Armorial Bearings granted to Robert Lord alias
Laward of London in 1510; College of Arms MS L10 folio 105b;
copyright of the College of Arms, London. Used by permission.

A Single Coin...

Ancient coins.

I can only dream any part of my little coin collection looks like this, but it is the dreaming that fuels the collecting, and it all starts with a single coin.

It starts with a single coin!

No matter what your collecting specialty or the scope of your collection, it all goes back to that first ancient coin you actually possessed.

For me that happened less than a year ago at a local coin show. It was my very first coin show, even though I have had a fascination with coins for nearly 50 of my 57 years. My father had a small collection; an assortment of mysterious metal disks contained in a half dozen antique shaving stick tins. The tins weren't antiques when the coins were first put into them sometime around 1910. This collection had been handed down to father, intact in those cylindrical tins, by his own father, and from him to me.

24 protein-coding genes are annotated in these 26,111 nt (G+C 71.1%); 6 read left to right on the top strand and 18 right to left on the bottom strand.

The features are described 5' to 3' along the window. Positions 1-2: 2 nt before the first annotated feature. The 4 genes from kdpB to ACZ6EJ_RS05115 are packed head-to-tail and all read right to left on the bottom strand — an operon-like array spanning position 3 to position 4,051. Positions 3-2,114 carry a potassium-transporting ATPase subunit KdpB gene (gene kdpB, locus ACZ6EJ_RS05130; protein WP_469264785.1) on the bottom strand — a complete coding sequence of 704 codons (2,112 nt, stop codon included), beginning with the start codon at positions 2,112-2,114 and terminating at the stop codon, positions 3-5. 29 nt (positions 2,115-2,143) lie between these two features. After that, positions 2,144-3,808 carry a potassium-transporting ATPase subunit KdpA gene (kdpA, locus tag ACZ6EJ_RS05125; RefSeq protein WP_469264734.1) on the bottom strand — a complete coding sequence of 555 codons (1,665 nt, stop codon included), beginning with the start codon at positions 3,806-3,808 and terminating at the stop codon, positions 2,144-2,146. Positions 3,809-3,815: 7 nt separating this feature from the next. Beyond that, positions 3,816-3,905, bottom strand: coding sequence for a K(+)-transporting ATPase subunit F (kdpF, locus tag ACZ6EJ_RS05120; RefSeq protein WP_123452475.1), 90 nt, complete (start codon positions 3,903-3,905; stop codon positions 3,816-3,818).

I can still remember those rare and special occasions, as I was growing up, when these wonderful tins, mysterious enough in themselves, were brought out, their lids pried off, and their contents spilled onto the dinning room table. What an assortment tumbled out - Indian head pennies, old 3-cent coppers, some strange foreign coins, and others so worn I could not make them out. There were a couple large, heavy ones that bore unusual portraits in high relief and what appeared to be Roman numerals on the reverse. "Old Roman coins..." we were told. They weren't, it turns out, but that is beside the point. The idea had been planted and the association had been created - a fascination with coins now became rooted in the simple pleasures of childhood.

Silver dollar.